Baird. Born in 1757, Sir David Baird was in command of the 73rd Regiment when it reached Madras in 1780. He was seriously wounded and captured by Hyder Ali, who had him chained to a fellow officer. "God help the chief that's chained to oar Davy," exclaimed his mother when the news reached her, knowing only too well that her son would not take kindly to such captivity. Nevertheless, Sir David had to endure captivity for four years, but he was at the capture of Pondicherry in 1793, and six years later he took Seringapatam. After a career crowned with many honours he died in 1829, and an exact copy of Cleopatra's Needle stands in the grounds of his home near Crieff as a memorial.

Another, if lesser known, branch of the Baird family are the Bairds of Posso, between five and six miles south-west of Peebles. They are of ancient lineage, the first on record being Thomas de Bard, who was sheriff of Peebles in 1296 and whose name, with those of other Bairds, appears on the Ragman Roll of that date, when the Scottish nobles had to swear fealty to Edward of England. Sir Gilbert Baird of Posso fell at Flodden in 1513, and in the absence of male descendants the representation of the family passed through a grand-daughter to the Nacsmiths, through whom the line of the Bairds of Posso is now traced.

Sir William Veitch, in his The Tweed and other Poems, wrote of the Bairds of Posso:

The lines seem to refer to a common belief that the Bairds were originally minstrels and poets or "bards".

Another famous member of the Baird family was the Rev. Dr. George Husband Baird, who was principal of Edinburgh University. He was a regular correspondent of Robert Burns and a subscriber to the first Kilmarnock edition of the poet's works. Born in 1761, he had a brilliant academic career, but his main concern was the improvement of education in the Highlands, a cause which he championed with vigour and for which few did more useful work. Dr. Baird died in 1840 at his home near Linlithgow.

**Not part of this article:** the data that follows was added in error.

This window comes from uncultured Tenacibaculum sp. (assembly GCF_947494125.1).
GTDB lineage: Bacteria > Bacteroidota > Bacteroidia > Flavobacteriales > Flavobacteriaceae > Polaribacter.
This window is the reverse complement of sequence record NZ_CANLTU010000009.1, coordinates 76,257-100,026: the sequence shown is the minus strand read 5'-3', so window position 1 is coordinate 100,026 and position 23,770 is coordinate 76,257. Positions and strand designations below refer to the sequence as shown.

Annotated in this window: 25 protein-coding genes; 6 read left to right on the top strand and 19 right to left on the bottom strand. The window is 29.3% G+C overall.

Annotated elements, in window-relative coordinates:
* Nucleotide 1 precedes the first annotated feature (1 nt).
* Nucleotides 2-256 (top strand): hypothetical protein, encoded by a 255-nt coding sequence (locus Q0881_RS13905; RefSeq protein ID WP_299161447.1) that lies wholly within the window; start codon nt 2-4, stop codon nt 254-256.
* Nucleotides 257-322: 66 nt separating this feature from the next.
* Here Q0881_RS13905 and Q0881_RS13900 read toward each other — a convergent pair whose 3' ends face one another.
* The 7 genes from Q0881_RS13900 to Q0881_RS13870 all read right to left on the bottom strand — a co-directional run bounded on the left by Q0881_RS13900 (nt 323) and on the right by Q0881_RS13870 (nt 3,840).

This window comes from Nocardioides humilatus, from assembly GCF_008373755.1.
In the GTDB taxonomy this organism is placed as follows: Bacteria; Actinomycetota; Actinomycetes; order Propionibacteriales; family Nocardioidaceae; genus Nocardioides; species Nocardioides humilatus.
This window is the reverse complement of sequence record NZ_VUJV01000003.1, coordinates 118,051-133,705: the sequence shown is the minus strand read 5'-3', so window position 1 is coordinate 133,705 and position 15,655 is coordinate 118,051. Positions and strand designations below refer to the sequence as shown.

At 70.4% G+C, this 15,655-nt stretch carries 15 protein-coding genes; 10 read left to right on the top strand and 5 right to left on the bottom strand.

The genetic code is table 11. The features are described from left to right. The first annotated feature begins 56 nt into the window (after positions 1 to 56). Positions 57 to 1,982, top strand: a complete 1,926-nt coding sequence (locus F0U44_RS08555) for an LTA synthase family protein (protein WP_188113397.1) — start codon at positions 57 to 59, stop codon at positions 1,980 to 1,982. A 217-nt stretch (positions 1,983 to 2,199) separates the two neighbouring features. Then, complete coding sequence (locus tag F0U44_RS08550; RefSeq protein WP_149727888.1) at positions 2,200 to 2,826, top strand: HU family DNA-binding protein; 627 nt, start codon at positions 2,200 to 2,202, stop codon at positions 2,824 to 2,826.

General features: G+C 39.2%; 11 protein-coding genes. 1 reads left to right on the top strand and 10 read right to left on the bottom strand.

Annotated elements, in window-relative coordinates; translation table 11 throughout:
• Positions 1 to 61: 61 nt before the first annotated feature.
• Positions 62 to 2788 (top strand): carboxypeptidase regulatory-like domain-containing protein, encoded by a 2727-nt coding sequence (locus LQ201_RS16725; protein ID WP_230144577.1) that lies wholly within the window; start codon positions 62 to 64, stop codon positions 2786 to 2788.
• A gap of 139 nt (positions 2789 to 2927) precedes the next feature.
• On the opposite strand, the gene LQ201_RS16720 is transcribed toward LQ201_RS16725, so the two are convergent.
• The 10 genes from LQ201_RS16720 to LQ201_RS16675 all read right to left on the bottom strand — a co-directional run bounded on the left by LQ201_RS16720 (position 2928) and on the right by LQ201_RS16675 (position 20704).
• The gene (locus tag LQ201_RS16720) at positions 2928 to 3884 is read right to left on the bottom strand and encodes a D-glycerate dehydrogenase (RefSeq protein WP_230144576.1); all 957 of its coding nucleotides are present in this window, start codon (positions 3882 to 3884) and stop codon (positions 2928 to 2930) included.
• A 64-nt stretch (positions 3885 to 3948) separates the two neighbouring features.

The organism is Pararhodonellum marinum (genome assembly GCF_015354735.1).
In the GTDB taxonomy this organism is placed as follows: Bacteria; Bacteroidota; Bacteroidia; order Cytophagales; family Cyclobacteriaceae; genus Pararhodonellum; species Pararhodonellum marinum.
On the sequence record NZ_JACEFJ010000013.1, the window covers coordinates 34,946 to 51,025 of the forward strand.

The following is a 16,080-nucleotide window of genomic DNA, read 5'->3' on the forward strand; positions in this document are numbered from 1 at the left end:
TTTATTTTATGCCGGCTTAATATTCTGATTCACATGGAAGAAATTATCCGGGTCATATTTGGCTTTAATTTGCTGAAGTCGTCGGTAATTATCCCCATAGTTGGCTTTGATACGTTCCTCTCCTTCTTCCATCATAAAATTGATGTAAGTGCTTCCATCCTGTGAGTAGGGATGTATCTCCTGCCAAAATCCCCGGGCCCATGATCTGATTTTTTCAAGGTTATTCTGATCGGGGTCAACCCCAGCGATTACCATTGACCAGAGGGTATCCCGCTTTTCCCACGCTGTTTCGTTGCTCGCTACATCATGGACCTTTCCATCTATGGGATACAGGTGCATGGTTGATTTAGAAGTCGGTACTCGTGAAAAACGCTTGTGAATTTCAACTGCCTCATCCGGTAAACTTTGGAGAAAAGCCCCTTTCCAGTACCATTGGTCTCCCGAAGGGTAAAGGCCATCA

The Bairds of Gartsherrie were among the pioneers in the development of the coal and iron industries in the 19th century, amassing what even now would rank as immense fortunes. Alexander Baird, born of very humble origins in 1765, became one of the wealthiest men in Scotland, and it was one of his descendants, James Baird of Auchmedden and Knoydart, who founded the Baird Trust by giving 500,000 to the Church of Scotland with the object of promoting "the mitigation of spiritual destitution amongst the population of Scotland, securing the godly upbringing of the young," etc., etc.

In our own time without question the most famous, internationally known, but sadly neglected genius of the Baird family was, of course, John Logie Baird, the inventor of television. He was born in Helensburgh, a son of the manse, and educated at Glasgow University, and much of his life was a continual struggle against indifferent health. As one writer has put it, the nearest comparison with Baird and television would be the tale of Bruce and the spider. Undaunted by setbacks and rejection, he persevered with his research and experiment, and in 1926, at the age of 38, he gave his first demonstration of television in an attic. Unlike his namesakes of Gartsherrie, he did not reap the material benefits of his effort, yet by the time he died all but penniless in 1946 much of the world was already, for good or ill, in his debt. Helensburgh erected a memorial to him in its public park, but his more pervasive memorial adorns countless millions of living-rooms all over the globe, and that is surely the fitting tribute to a great Scot.

MAY,  1974